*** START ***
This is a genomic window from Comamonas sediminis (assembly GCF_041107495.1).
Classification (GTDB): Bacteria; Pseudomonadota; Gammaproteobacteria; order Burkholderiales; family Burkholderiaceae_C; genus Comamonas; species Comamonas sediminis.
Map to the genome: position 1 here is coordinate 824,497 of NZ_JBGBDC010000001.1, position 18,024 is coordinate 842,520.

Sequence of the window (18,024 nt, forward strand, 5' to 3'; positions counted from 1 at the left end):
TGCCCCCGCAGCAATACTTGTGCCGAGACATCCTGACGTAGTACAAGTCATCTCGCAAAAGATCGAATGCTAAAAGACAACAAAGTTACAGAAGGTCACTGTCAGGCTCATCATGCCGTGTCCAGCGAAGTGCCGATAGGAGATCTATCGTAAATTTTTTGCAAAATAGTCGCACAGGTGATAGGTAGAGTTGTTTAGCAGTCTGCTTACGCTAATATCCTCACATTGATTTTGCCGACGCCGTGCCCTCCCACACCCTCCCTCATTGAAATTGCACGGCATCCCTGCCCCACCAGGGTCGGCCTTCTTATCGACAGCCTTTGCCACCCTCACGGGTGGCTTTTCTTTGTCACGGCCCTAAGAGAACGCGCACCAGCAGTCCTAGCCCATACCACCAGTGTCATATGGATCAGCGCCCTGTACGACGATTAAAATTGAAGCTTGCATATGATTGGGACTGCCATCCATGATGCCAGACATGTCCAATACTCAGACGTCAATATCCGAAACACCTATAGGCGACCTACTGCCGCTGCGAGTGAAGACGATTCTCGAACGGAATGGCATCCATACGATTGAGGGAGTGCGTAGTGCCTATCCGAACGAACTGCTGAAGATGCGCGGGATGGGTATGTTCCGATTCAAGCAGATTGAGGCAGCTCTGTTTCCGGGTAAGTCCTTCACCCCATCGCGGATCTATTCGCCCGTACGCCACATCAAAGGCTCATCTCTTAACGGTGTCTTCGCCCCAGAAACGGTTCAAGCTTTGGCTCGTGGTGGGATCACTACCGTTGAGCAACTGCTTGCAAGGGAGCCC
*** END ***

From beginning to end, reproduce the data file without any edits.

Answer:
This is a genomic window from Comamonas sediminis (assembly GCF_041107495.1).
Classification (GTDB): Bacteria; Pseudomonadota; Gammaproteobacteria; order Burkholderiales; family Burkholderiaceae_C; genus Comamonas; species Comamonas sediminis.
Map to the genome: position 1 here is coordinate 824,497 of NZ_JBGBDC010000001.1, position 18,024 is coordinate 842,520.

Sequence of the window (18,024 nt, forward strand, 5' to 3'; positions counted from 1 at the left end):
TGCCCCCGCAGCAATACTTGTGCCGAGACATCCTGACGTAGTACAAGTCATCTCGCAAAAGATCGAATGCTAAAAGACAACAAAGTTACAGAAGGTCACTGTCAGGCTCATCATGCCGTGTCCAGCGAAGTGCCGATAGGAGATCTATCGTAAATTTTTTGCAAAATAGTCGCACAGGTGATAGGTAGAGTTGTTTAGCAGTCTGCTTACGCTAATATCCTCACATTGATTTTGCCGACGCCGTGCCCTCCCACACCCTCCCTCATTGAAATTGCACGGCATCCCTGCCCCACCAGGGTCGGCCTTCTTATCGACAGCCTTTGCCACCCTCACGGGTGGCTTTTCTTTGTCACGGCCCTAAGAGAACGCGCACCAGCAGTCCTAGCCCATACCACCAGTGTCATATGGATCAGCGCCCTGTACGACGATTAAAATTGAAGCTTGCATATGATTGGGACTGCCATCCATGATGCCAGACATGTCCAATACTCAGACGTCAATATCCGAAACACCTATAGGCGACCTACTGCCGCTGCGAGTGAAGACGATTCTCGAACGGAATGGCATCCATACGATTGAGGGAGTGCGTAGTGCCTATCCGAACGAACTGCTGAAGATGCGCGGGATGGGTATGTTCCGATTCAAGCAGATTGAGGCAGCTCTGTTTCCGGGTAAGTCCTTCACCCCATCGCGGATCTATTCGCCCGTACGCCACATCAAAGGCTCATCTCTTAACGGTGTCTTCGCCCCAGAAACGGTTCAAGCTTTGGCTCGTGGTGGGATCACTACCGTTGAGCAACTGCTTGCAAGGGAGCCC